This application, a translational component of a U01 Consortium of UMMS, Cleveland Clinic, UTSouthwestern and U Louisville, explores novel therapies and biomarker discoveries in AH. Direct effects of alcohol on hepatocytes, increased intestinal permeability and activation of the innate immune system (Kupffer cells) by gut-derived LPS are major factors in AH leading to over-activation of the pro-inflammatory cascade. Currently, there are no effective strategies in AH. Our data in a mouse model demonstrated that deficiency of IL-1R or inhibition of IL-1R signaling by administration of an IL-receptor antagonist significantly attenuated steatosis and inflammatory cytokine induction in alcoholic liver disease. We also identified that microRNA-155 is an alcohol-induced regulator of increased Kupffer cell activation and TNF production in ALD. Furthermore, increased circulating levels of microRNAs correlated with liver injury and inflammation identifying them as potential biomarkers.
The aims of this U01 application are to 1) evaluate novel therapeutic targets to attenuate inflammation in AH using bench-to-bedside approaches, and to 2) identify unique biomarkers for diagnostic and therapeutic decisions in AH. The following Aims will be investigated:
Aim #1 : To identify and validate novel biomarkers of AH associated with mild-moderate and severe disease and response to therapy by exploring a) circulating microRNAs as markers of mild-moderate and severe AH and/or response to therapy, b) TLR4 tolerance in monocytes as a biomarker of disease severity and/or response to therapy and c) circulating unique biomarkers of systemic inflammation, gut permeability, liver injury and regeneration.
Aim #2 : To test IL-1 inhibition as a novel therapeutic strategy in alcoholic hepatitis using translational approaches.
Aim #3 : To identify unique new drug targets for treatment of AH using a translational approach to test Farnesoid X Receptor agonists and miRNA-155 inhibition in preclinical studies.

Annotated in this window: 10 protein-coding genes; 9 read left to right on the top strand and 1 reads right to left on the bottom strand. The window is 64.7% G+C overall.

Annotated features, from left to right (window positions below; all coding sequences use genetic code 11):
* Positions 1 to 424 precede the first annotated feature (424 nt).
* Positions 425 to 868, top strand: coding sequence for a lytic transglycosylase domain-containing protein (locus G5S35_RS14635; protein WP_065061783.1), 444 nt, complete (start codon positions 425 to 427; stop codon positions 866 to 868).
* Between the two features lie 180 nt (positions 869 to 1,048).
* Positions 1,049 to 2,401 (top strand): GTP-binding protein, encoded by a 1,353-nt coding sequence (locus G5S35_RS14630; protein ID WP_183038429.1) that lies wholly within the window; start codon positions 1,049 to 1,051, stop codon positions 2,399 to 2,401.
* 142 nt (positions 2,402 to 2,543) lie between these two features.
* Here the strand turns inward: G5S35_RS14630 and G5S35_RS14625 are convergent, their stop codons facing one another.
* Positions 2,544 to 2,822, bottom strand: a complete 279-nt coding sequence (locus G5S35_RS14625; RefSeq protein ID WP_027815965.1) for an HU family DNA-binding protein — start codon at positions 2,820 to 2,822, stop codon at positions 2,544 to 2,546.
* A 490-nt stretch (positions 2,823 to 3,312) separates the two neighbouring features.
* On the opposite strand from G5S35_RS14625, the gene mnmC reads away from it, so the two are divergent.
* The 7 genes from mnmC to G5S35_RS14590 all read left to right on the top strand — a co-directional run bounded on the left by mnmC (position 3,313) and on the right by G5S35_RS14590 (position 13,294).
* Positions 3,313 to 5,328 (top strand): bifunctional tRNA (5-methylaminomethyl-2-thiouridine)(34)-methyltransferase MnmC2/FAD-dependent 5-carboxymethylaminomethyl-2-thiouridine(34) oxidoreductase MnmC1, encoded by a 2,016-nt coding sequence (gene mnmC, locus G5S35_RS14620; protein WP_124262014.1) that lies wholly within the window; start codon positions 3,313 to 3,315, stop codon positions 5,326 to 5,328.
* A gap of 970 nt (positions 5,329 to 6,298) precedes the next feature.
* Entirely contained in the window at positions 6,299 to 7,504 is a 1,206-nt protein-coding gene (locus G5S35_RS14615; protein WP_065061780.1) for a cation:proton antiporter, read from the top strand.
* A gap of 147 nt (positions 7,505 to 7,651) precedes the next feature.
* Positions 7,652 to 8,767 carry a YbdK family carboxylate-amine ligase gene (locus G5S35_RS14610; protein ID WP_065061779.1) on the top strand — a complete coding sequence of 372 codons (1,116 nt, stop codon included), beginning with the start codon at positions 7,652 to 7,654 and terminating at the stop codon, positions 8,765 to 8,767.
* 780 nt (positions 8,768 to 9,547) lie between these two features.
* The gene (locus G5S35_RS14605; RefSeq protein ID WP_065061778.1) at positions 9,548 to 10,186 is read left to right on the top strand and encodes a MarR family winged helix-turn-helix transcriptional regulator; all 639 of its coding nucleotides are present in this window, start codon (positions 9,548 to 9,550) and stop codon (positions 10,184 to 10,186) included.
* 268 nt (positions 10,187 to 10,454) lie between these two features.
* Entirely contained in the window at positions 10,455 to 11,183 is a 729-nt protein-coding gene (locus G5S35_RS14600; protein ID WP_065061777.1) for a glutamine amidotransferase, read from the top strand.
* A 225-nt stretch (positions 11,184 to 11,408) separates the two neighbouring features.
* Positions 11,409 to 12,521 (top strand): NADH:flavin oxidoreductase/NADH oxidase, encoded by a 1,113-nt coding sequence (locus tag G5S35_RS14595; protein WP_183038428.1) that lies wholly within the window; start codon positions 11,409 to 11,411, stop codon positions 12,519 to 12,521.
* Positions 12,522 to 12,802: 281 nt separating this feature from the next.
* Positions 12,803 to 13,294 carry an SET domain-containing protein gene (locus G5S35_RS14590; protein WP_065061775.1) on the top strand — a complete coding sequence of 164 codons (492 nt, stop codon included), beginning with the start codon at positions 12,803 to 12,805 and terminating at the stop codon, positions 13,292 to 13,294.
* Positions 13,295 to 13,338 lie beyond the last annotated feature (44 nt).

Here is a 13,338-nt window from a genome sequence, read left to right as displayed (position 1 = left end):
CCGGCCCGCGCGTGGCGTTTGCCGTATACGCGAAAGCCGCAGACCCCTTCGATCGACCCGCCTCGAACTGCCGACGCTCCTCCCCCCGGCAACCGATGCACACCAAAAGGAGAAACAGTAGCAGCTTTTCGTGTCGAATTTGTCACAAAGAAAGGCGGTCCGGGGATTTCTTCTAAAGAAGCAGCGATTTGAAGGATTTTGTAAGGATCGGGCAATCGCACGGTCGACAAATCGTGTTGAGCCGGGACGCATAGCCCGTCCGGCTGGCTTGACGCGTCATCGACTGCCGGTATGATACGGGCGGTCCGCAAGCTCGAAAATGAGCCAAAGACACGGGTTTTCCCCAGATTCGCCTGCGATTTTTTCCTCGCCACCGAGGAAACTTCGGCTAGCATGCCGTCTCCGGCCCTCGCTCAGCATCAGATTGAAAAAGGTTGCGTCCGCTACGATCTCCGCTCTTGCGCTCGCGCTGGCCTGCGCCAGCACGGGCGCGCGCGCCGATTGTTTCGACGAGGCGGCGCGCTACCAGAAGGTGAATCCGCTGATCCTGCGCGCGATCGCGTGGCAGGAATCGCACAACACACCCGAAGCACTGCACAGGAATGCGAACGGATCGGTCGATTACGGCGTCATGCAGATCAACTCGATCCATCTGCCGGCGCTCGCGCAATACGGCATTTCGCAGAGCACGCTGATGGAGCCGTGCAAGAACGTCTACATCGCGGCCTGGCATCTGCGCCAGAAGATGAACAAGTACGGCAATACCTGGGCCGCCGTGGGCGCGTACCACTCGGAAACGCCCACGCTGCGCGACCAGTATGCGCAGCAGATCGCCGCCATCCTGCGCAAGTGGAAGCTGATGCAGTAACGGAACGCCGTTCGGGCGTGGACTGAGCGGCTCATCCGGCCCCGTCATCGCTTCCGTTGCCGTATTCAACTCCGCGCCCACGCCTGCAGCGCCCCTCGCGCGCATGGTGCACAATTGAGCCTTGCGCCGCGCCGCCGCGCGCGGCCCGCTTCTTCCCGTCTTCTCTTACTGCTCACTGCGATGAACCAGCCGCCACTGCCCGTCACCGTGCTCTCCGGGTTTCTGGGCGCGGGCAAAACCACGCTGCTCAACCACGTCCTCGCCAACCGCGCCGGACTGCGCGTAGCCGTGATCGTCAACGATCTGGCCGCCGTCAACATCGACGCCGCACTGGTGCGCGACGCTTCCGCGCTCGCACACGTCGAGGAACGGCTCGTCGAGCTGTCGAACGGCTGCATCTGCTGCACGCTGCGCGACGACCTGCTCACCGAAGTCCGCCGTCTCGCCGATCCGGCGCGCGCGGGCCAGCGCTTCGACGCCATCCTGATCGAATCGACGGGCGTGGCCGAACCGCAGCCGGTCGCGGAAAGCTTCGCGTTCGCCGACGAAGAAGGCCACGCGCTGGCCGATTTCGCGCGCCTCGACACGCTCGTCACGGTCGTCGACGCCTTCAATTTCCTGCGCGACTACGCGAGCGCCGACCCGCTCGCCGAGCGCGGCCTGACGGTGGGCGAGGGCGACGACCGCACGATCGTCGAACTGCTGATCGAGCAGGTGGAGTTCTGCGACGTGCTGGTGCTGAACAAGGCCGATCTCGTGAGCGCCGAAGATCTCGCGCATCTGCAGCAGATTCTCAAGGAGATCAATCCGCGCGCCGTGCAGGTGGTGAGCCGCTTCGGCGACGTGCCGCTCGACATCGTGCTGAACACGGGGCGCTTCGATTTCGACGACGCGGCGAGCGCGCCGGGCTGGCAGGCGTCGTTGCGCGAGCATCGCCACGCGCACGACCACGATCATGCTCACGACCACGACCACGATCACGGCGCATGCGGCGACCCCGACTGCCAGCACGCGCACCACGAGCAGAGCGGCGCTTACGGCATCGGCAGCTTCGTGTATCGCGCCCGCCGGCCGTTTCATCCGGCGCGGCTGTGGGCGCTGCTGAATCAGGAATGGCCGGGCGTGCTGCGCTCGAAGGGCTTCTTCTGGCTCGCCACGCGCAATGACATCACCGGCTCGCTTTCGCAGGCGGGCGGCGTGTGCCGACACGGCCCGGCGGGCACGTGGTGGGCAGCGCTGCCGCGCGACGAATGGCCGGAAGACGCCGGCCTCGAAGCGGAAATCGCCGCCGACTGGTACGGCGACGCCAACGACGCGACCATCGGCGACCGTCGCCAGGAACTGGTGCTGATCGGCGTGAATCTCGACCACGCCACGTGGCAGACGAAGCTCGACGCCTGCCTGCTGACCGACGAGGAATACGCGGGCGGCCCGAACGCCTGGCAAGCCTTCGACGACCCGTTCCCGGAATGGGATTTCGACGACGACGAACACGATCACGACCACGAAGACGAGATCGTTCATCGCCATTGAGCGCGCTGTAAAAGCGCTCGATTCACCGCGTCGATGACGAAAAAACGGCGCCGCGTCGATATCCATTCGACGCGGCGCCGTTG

Public Health Relevance

Translational Alcoholic liver disease (ALD) is one of the most common liver diseases in the world. Alcoholic hepatitis (AH) has high mortality and morbidity with limited treatment options. This application explores novel therapies and biomarker discoveries in AH to translate preclinical data from bench research to bedside applications. The aims of this translational UO1 application are to 1) evaluate novel therapeutic targets to attenuate inflammation in AH using bench-to-bedside approaches, and to 2) identify unique biomarkers for diagnostic and therapeutic decisions in alcoholic hepatitis.

National Institute of Health (NIH)
National Institute on Alcohol Abuse and Alcoholism (NIAAA)
Research Project--Cooperative Agreements (U01)
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Special Emphasis Panel (ZAA1-JJ (07))
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Wang, Joe
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University of Massachusetts Medical School Worcester
Internal Medicine/Medicine
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United States
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